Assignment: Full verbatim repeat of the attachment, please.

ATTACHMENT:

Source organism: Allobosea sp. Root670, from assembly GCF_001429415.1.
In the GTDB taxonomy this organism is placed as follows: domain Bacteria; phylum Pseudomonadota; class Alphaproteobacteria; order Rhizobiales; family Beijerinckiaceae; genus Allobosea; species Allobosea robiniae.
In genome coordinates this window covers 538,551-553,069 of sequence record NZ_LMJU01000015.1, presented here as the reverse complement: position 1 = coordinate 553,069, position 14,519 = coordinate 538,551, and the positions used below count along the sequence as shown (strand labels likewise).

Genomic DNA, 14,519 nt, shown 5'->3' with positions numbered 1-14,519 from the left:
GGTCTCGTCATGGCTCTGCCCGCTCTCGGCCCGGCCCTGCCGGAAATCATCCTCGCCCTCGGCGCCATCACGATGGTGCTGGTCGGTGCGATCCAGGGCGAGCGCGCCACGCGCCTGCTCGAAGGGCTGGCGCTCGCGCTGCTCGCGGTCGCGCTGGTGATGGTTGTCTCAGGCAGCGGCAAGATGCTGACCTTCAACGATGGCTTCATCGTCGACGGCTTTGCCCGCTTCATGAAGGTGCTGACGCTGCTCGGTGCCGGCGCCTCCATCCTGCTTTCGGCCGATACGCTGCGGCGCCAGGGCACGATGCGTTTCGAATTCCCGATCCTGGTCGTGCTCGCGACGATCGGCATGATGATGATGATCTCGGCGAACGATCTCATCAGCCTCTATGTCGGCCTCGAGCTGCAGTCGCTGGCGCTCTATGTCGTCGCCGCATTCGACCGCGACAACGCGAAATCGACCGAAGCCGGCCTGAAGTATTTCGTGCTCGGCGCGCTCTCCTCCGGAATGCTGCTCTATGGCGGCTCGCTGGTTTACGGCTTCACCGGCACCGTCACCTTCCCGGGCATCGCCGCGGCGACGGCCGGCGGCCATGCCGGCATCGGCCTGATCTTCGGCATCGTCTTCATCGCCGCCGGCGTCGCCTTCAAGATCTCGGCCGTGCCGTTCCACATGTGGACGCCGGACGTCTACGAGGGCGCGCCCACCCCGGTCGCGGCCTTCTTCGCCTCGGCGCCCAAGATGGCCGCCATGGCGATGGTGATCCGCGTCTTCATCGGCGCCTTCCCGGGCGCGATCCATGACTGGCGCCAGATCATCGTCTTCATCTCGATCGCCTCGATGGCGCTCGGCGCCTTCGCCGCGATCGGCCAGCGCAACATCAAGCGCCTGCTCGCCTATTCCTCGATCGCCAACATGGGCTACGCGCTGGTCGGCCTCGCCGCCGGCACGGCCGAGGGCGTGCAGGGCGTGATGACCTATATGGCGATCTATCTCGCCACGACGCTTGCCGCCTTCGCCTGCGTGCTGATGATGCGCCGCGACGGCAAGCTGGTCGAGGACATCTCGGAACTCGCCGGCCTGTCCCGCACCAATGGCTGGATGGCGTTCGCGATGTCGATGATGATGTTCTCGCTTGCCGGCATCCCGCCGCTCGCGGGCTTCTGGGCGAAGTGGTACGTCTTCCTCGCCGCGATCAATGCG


Source organism: Allobosea sp. Root670, from assembly GCF_001429415.1.
In the GTDB taxonomy this organism is placed as follows: domain Bacteria; phylum Pseudomonadota; class Alphaproteobacteria; order Rhizobiales; family Beijerinckiaceae; genus Allobosea; species Allobosea robiniae.
In genome coordinates this window covers 538,551-553,069 of sequence record NZ_LMJU01000015.1, presented here as the reverse complement: position 1 = coordinate 553,069, position 14,519 = coordinate 538,551, and the positions used below count along the sequence as shown (strand labels likewise).

Genomic DNA, 14,519 nt, shown 5'->3' with positions numbered 1-14,519 from the left:
GGTCTCGTCATGGCTCTGCCCGCTCTCGGCCCGGCCCTGCCGGAAATCATCCTCGCCCTCGGCGCCATCACGATGGTGCTGGTCGGTGCGATCCAGGGCGAGCGCGCCACGCGCCTGCTCGAAGGGCTGGCGCTCGCGCTGCTCGCGGTCGCGCTGGTGATGGTTGTCTCAGGCAGCGGCAAGATGCTGACCTTCAACGATGGCTTCATCGTCGACGGCTTTGCCCGCTTCATGAAGGTGCTGACGCTGCTCGGTGCCGGCGCCTCCATCCTGCTTTCGGCCGATACGCTGCGGCGCCAGGGCACGATGCGTTTCGAATTCCCGATCCTGGTCGTGCTCGCGACGATCGGCATGATGATGATGATCTCGGCGAACGATCTCATCAGCCTCTATGTCGGCCTCGAGCTGCAGTCGCTGGCGCTCTATGTCGTCGCCGCATTCGACCGCGACAACGCGAAATCGACCGAAGCCGGCCTGAAGTATTTCGTGCTCGGCGCGCTCTCCTCCGGAATGCTGCTCTATGGCGGCTCGCTGGTTTACGGCTTCACCGGCACCGTCACCTTCCCGGGCATCGCCGCGGCGACGGCCGGCGGCCATGCCGGCATCGGCCTGATCTTCGGCATCGTCTTCATCGCCGCCGGCGTCGCCTTCAAGATCTCGGCCGTGCCGTTCCACATGTGGACGCCGGACGTCTACGAGGGCGCGCCCACCCCGGTCGCGGCCTTCTTCGCCTCGGCGCCCAAGATGGCCGCCATGGCGATGGTGATCCGCGTCTTCATCGGCGCCTTCCCGGGCGCGATCCATGACTGGCGCCAGATCATCGTCTTCATCTCGATCGCCTCGATGGCGCTCGGCGCCTTCGCCGCGATCGGCCAGCGCAACATCAAGCGCCTGCTCGCCTATTCCTCGATCGCCAACATGGGCTACGCGCTGGTCGGCCTCGCCGCCGGCACGGCCGAGGGCGTGCAGGGCGTGATGACCTATATGGCGATCTATCTCGCCACGACGCTTGCCGCCTTCGCCTGCGTGCTGATGATGCGCCGCGACGGCAAGCTGGTCGAGGACATCTCGGAACTCGCCGGCCTGTCCCGCACCAATGGCTGGATGGCGTTCGCGATGTCGATGATGATGTTCTCGCTTGCCGGCATCCCGCCGCTCGCGGGCTTCTGGGCGAAGTGGTACGTCTTCCTCGCCGCGATCAATGCG